Good Medicine

posted in: Mindfulness, Movement | 0

“Laughter is the best medicine.”

While there is some question as to where this saying originated, it couldn’t be more true. Get this, it turns out that meditation and laughter have a lot in common. Both lower blood pressure and reduce stress. Both help you to feel less anxious and reduces aggression and anger. Both strengthen your heart and lower your blood pressure. Both improve your immunity. In addition, laughter burns calories and strengthens relationships. How can you be mad when you’re both enjoying a good belly laugh together?

Believe it or not, there’s even a “thing” called Laughing Meditation. Why, you ask? That’s a great question and while I ask that myself, I can see the objective. When you’re laughing, you mind doesn’t have the ability to wander, so you stay in the present moment. You focus on your laugh, how it feels in your body and maybe what you find so funny, but there’s no chance to ruminate about the past or worry about the future. Any type of movement meditation can be helpful to keep you in the present moment. I regularly practice walking meditation for that reason.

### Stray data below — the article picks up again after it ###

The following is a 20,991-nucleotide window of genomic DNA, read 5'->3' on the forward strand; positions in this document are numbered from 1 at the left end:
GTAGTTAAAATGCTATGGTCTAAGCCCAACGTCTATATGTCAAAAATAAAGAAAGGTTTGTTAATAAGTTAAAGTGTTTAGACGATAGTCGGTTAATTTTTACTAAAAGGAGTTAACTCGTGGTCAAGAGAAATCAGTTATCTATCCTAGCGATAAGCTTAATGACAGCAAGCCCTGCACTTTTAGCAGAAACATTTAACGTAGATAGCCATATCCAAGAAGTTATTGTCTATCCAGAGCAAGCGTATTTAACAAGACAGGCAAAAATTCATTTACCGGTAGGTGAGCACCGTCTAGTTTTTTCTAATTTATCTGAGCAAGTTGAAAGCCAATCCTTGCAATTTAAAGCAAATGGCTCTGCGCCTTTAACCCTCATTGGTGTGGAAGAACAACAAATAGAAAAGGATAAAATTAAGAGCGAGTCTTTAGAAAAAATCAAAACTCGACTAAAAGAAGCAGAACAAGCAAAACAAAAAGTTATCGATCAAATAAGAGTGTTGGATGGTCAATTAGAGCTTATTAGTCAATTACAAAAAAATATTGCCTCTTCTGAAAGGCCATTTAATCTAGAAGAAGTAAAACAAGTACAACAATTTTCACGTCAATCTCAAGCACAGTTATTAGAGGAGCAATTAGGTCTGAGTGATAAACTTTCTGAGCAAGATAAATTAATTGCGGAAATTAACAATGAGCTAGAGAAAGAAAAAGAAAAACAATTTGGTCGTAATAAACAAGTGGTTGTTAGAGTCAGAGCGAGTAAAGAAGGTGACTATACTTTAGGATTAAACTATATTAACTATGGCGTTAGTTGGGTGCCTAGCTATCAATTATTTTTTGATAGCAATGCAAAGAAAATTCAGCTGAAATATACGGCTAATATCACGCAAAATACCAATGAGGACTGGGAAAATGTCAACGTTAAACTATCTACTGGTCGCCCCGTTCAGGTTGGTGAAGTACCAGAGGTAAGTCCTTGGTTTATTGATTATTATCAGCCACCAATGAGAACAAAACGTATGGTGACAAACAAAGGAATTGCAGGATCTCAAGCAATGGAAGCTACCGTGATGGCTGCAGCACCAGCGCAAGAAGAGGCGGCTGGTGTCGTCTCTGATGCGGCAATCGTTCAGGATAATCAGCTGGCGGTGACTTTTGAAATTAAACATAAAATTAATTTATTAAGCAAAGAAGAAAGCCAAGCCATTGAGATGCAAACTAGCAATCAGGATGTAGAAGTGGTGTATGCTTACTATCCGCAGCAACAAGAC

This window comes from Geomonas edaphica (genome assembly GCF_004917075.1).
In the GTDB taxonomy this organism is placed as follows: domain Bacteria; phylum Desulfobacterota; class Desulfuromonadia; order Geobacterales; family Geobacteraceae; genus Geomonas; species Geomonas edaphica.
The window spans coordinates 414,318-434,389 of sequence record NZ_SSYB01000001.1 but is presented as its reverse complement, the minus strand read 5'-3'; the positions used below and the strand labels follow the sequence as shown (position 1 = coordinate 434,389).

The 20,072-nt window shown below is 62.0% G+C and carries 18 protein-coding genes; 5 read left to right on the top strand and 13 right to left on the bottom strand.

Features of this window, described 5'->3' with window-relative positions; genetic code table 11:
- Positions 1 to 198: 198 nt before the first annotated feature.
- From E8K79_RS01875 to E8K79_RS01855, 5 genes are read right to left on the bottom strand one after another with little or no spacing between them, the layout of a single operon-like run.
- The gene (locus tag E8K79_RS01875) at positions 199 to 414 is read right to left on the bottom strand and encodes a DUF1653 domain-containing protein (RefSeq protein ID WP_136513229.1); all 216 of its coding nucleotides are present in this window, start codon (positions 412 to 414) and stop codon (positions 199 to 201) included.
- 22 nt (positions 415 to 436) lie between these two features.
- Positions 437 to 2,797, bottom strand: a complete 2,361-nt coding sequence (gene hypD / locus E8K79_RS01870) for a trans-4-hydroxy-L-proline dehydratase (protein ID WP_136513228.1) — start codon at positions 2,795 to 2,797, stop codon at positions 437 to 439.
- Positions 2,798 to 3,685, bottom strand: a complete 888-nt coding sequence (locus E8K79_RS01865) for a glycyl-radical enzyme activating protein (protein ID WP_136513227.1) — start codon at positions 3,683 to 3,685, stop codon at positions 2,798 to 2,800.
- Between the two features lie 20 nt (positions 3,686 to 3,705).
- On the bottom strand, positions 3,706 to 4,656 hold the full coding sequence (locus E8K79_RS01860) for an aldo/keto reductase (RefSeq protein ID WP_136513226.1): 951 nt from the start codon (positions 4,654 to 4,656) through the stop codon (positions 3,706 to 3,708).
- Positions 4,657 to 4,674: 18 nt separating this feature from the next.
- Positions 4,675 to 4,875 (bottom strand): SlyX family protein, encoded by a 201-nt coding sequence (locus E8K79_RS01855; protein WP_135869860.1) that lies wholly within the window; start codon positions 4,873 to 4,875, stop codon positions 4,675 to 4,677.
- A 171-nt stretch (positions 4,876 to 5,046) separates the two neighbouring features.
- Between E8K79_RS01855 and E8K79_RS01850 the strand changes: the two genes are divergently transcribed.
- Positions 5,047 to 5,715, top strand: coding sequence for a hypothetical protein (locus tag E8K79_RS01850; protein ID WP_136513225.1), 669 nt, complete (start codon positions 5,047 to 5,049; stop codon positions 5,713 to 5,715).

You may have guessed that this isn’t something I practice myself. If it’s something that interests you, give it a whirl with these suggestions:

  • You can practice alone or in a group.
  • You can stand, sit or lay down.
  • Do some body scanning to help relax your body. Focus on each part of your body, using your exhale to help you release stress. Do this for 3 minutes or so.
  • Begin the laughter by just smiling first, then move to easy, effortless laughter. Move up to deep belly laughs and keep moving through the practice until you find a laughter that feels natural to you. Do this for 3 – 5 minutes.
  • Now sit in silence and stillness, noticing what you notice. How does the body feel, what emotions are present, what thoughts arise.

Laughter has many physical benefits to your overall health and well being. Make it a part of your regular wellness routine. Go read a funny book, watch a silly kitten video or a classic comedy, (we recently watched Mrs. Doubtfire), or do something else that tickles your funny bone, and take time to laugh every day.

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